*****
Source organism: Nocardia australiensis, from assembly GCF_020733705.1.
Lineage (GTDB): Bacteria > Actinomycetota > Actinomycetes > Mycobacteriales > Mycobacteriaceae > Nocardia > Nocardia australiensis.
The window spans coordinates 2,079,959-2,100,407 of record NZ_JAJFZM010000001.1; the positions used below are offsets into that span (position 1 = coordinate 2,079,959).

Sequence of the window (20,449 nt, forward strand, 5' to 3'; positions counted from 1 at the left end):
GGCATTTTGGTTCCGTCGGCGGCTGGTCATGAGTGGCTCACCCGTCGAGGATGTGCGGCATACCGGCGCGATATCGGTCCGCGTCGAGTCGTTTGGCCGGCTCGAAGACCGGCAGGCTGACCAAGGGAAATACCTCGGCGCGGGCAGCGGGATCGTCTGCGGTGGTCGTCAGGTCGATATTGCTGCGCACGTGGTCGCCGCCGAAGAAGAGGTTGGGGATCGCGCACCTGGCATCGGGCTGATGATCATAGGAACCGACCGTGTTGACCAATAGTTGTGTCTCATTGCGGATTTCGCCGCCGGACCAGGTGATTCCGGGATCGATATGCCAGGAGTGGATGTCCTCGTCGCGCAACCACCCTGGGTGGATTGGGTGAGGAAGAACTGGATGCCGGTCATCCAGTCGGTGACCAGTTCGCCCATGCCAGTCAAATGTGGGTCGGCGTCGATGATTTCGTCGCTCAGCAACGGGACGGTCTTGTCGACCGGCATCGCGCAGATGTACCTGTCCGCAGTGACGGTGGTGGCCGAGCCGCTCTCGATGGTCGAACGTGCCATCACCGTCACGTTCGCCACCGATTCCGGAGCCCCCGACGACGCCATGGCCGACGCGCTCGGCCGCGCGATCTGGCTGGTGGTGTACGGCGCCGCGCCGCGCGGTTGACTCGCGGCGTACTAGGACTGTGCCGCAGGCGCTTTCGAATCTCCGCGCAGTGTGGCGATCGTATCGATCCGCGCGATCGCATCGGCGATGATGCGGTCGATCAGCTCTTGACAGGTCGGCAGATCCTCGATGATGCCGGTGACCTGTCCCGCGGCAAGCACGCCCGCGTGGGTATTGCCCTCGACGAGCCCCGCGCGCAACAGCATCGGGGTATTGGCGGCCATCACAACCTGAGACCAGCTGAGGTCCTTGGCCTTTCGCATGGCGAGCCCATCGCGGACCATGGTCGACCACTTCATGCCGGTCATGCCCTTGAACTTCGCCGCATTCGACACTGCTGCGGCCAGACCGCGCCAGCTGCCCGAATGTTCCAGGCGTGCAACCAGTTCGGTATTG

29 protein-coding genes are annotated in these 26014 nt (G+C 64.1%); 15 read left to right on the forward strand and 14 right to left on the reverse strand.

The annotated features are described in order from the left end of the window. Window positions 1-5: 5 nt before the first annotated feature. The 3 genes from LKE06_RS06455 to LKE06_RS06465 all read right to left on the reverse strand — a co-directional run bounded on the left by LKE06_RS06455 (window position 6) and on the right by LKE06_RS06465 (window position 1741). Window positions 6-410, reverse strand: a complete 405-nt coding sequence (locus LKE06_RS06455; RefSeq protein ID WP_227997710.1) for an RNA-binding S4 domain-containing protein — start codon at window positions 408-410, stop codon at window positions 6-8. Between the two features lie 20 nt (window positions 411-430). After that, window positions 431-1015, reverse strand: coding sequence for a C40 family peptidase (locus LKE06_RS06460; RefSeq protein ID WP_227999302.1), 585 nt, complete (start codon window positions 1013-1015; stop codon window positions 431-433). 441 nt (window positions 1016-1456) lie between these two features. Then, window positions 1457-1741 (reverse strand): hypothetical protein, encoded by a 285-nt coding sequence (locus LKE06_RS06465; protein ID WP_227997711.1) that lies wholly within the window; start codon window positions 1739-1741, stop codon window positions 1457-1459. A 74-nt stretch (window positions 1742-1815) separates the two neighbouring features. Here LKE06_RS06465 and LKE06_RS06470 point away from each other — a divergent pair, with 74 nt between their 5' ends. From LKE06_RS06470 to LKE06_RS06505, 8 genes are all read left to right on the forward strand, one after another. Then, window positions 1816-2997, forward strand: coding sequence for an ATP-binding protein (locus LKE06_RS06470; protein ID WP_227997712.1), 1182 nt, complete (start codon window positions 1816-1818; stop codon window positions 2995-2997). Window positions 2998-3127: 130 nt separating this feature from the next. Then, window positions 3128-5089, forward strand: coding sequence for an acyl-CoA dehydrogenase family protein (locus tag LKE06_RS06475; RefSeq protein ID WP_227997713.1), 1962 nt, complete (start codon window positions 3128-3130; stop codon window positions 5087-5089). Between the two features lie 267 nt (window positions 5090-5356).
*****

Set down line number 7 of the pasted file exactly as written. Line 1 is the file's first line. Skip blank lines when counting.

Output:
The annotated features are described in order from the left end of the window. Window positions 1-5: 5 nt before the first annotated feature. The 3 genes from LKE06_RS06455 to LKE06_RS06465 all read right to left on the reverse strand — a co-directional run bounded on the left by LKE06_RS06455 (window position 6) and on the right by LKE06_RS06465 (window position 1741). Window positions 6-410, reverse strand: a complete 405-nt coding sequence (locus LKE06_RS06455; RefSeq protein ID WP_227997710.1) for an RNA-binding S4 domain-containing protein — start codon at window positions 408-410, stop codon at window positions 6-8. Between the two features lie 20 nt (window positions 411-430). After that, window positions 431-1015, reverse strand: coding sequence for a C40 family peptidase (locus LKE06_RS06460; RefSeq protein ID WP_227999302.1), 585 nt, complete (start codon window positions 1013-1015; stop codon window positions 431-433). 441 nt (window positions 1016-1456) lie between these two features. Then, window positions 1457-1741 (reverse strand): hypothetical protein, encoded by a 285-nt coding sequence (locus LKE06_RS06465; protein ID WP_227997711.1) that lies wholly within the window; start codon window positions 1739-1741, stop codon window positions 1457-1459. A 74-nt stretch (window positions 1742-1815) separates the two neighbouring features. Here LKE06_RS06465 and LKE06_RS06470 point away from each other — a divergent pair, with 74 nt between their 5' ends. From LKE06_RS06470 to LKE06_RS06505, 8 genes are all read left to right on the forward strand, one after another. Then, window positions 1816-2997, forward strand: coding sequence for an ATP-binding protein (locus LKE06_RS06470; protein ID WP_227997712.1), 1182 nt, complete (start codon window positions 1816-1818; stop codon window positions 2995-2997). Window positions 2998-3127: 130 nt separating this feature from the next. Then, window positions 3128-5089, forward strand: coding sequence for an acyl-CoA dehydrogenase family protein (locus tag LKE06_RS06475; RefSeq protein ID WP_227997713.1), 1962 nt, complete (start codon window positions 3128-3130; stop codon window positions 5087-5089). Between the two features lie 267 nt (window positions 5090-5356).